A Girl Scout is a Model Citizen

Told by council historian, Carol Macola

From 1920 to 2011, Girl Scouts could earn a Citizen Badge, that was recognizable by its eight-pointed star symbol. The name varied from Citizen to Junior Citizen to Active Citizen to Model Citizen, but the look of the badge only differed in the colors, varying from black and white on the khaki uniform to green and white and finally blue and white.

The badge was first presented in the 1920 handbook. However, Juliette Gordon Low’s 1913 How Girls Can Help Their Country included a whole section on patriotism, requiring Girl Scouts to know about their town and state to earn their Tenderfoot rank. A few more requirements about the American flag’s history and display rules were incorporated into the Second Class rank.  

The new Citizen Badge in 1920 was a requisite badge for First Class rank. A Girl Scout had to know what constitutes a citizen, what are our government’s responsibilities, what are our President’s duties, and how laws are made. Qualifications to vote, secret ballots, and party affiliation were also part of the badge work. Remember, women only got the right to vote in 1920! 

In 1934, the badge was renamed Junior Citizen and was green and white. The requirements were more directed at community responsibilities and activities. A Girl Scout had to know who to contact for different emergencies—without a telephone or 911! She had to know public buildings and places of interest in her community and draw a map or give clear directions to get there. She even had to explain how garbage is disposed of in her community and how she could help keep areas clean and attractive.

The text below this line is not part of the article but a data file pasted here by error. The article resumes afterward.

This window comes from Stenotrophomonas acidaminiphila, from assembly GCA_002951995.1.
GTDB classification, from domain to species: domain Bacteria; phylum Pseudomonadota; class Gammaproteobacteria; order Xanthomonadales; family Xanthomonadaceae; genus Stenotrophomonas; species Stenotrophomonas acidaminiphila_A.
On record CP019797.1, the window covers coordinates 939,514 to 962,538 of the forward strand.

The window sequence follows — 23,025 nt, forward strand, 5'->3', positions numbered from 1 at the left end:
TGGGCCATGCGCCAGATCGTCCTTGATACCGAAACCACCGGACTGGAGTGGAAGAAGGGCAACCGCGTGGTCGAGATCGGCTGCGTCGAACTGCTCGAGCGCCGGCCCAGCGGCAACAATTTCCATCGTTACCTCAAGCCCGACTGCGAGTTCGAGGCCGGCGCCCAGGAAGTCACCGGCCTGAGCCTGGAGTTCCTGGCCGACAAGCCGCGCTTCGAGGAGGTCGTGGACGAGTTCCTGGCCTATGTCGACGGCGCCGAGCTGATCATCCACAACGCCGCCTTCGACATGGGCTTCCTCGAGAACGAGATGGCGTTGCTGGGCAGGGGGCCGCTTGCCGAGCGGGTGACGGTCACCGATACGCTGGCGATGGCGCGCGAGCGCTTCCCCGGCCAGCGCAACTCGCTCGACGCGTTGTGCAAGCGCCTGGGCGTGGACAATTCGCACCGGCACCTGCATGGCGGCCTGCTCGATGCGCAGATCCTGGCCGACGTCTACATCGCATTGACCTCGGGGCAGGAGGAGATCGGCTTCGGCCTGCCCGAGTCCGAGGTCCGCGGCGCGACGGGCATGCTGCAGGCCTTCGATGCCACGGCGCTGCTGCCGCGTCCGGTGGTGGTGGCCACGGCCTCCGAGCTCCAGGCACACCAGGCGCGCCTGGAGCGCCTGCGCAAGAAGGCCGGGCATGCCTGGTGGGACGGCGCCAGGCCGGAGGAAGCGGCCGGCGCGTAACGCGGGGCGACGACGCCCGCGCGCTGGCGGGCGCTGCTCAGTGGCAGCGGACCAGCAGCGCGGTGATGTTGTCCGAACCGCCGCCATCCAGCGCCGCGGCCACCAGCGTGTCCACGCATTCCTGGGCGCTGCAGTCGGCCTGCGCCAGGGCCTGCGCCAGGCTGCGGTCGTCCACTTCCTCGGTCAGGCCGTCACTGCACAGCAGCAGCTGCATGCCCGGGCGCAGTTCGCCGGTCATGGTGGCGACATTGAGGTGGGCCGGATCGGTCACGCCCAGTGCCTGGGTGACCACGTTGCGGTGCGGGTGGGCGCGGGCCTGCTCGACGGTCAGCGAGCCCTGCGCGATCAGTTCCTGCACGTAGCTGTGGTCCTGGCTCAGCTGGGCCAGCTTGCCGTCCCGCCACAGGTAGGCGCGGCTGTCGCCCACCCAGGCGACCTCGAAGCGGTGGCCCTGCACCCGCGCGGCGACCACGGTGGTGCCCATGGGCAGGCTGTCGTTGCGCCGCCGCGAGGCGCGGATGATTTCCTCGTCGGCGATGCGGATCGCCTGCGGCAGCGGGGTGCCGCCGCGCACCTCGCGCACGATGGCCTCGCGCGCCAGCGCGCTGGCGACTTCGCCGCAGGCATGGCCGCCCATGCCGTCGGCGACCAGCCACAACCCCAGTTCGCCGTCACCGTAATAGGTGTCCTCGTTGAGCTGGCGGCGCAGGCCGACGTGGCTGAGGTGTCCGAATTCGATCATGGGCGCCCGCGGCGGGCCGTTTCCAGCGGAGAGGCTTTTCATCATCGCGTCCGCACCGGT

In the 1938 Girl Scout Program and Activities and the 1940 Girl Scout Handbook, Junior Citizen requirements returned its focus to patriotic symbols, how one becomes a citizen, and how one can help with the responsibilities that accompany privileges. Girl Scouts were to identify patriots in history, find out about various types of taxes, learn about voting procedures, and care of public property.

The 1947 handbook added three mandatory activities: community service, a presentation on what democracy means, and what the Constitution of the United States and the Bill of Rights provides. In 1953, the name was changed to Active Citizen. The requirements were tweaked to incorporate the government and patriotic activities with community life activities.

With the new Junior Girl Scout program in 1963, the badge had fewer requirements but still focused on “finding out about and putting into practice the responsibilities of a citizen of the USA.” Active Citizen in 1977 brought in the blue and white symbol. Then, in 1980, Girl Scout Badges and Signs had both Junior Citizen for Juniors with the eight-pointed star and Active Citizen badge for Cadettes with a state capital symbol, expanding the importance of knowledge about our government and our communities.

In 1990, the name Junior Citizen carried on for Junior Girl Scouts; Cadettes now had Interest Projects. 

The last change came in 2001, with the name changed to Model Citizen. The familiar blue and white eight-pointed star remained the same, as the badge was now connected to the part of the Girl Scout Law with a promise to “make the world a better place” by understanding what it means to be a model citizen.

By 2011, the Citizen Badge was transformed so Girl Scouts at all levels can still strive to become active and model citizens. Today, the badges are named Good Neighbor (Daisies), Celebrating Community (Brownies), Inside Government (Juniors), Finding Common Ground (Cadettes), Behind the Ballot (Seniors), and Public Policy (Ambassadors).

The Evolution of the Simple Meals Badge